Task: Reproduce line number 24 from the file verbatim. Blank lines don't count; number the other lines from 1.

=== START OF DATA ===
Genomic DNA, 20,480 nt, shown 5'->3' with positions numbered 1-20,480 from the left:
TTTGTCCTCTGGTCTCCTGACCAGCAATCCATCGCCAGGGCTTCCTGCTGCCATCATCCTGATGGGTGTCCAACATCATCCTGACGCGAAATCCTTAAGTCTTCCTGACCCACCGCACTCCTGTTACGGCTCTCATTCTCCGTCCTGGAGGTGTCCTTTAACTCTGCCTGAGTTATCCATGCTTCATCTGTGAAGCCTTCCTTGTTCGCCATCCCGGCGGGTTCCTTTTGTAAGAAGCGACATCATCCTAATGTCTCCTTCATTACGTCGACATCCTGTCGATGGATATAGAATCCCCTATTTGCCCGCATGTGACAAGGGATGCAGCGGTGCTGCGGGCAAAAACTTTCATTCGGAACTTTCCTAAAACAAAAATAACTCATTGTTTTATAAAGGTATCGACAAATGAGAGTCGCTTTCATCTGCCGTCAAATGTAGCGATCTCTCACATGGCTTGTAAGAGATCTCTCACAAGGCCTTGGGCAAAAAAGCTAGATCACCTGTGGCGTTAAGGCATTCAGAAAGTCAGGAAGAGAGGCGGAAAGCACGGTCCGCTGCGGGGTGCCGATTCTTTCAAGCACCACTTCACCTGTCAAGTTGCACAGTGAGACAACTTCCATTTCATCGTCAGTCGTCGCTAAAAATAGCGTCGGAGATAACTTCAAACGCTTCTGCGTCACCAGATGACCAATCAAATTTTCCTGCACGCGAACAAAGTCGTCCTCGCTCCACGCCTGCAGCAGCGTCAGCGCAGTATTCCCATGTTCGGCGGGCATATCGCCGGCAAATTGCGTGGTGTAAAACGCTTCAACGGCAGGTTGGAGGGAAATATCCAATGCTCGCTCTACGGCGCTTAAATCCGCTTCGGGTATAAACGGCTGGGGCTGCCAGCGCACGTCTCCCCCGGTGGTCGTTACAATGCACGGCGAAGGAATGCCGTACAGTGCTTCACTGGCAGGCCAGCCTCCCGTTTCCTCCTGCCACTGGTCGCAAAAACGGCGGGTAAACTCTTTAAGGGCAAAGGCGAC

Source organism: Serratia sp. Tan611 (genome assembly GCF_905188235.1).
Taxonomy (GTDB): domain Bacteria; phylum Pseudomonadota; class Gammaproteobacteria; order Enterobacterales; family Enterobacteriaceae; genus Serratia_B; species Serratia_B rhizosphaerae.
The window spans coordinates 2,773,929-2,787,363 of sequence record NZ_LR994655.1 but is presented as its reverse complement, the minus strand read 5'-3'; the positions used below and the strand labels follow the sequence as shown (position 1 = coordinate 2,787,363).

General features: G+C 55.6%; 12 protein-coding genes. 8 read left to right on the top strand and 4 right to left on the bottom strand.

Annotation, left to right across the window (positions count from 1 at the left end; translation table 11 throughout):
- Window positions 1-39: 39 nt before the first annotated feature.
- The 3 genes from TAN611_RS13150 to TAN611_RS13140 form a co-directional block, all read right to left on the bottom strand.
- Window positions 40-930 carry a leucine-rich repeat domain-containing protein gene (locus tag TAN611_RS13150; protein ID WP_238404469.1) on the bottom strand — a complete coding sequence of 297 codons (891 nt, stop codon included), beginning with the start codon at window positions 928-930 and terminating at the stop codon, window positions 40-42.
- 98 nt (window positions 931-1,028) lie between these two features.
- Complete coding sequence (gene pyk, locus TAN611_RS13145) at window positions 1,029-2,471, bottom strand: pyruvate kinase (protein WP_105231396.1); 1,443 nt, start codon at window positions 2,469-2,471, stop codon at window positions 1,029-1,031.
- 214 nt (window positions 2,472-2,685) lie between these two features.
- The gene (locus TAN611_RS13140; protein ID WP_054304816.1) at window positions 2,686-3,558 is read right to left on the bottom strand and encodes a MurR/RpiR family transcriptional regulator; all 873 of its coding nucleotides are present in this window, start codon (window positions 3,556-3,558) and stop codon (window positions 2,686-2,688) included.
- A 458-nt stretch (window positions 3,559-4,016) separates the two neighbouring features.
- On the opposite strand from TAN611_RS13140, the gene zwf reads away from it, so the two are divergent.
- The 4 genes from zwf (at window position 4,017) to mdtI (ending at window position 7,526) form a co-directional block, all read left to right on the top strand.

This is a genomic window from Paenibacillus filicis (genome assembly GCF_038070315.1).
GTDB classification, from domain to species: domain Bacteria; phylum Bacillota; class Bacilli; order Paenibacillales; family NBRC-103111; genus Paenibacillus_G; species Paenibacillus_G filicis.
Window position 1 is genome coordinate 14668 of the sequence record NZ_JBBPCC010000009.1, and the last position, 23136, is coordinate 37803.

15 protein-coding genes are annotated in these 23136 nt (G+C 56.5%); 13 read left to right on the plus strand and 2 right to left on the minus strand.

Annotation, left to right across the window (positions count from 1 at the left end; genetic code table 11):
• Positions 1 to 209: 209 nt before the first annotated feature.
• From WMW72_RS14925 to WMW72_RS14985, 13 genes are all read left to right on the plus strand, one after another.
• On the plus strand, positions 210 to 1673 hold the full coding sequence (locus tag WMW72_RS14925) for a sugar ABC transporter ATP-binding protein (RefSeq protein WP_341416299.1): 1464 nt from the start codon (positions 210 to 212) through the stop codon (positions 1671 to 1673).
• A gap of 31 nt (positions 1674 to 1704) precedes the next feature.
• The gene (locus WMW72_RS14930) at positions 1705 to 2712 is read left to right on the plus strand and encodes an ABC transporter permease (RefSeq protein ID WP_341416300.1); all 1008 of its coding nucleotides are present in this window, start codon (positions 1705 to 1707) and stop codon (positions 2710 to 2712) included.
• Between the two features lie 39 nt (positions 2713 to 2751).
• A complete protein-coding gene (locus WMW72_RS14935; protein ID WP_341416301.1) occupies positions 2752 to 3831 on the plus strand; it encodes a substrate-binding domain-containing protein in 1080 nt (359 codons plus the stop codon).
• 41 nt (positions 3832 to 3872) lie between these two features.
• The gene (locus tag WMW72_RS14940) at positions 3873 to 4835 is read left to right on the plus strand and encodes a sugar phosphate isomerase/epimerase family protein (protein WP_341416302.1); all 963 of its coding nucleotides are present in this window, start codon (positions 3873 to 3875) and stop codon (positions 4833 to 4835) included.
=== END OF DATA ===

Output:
• From WMW72_RS14925 to WMW72_RS14985, 13 genes are all read left to right on the plus strand, one after another.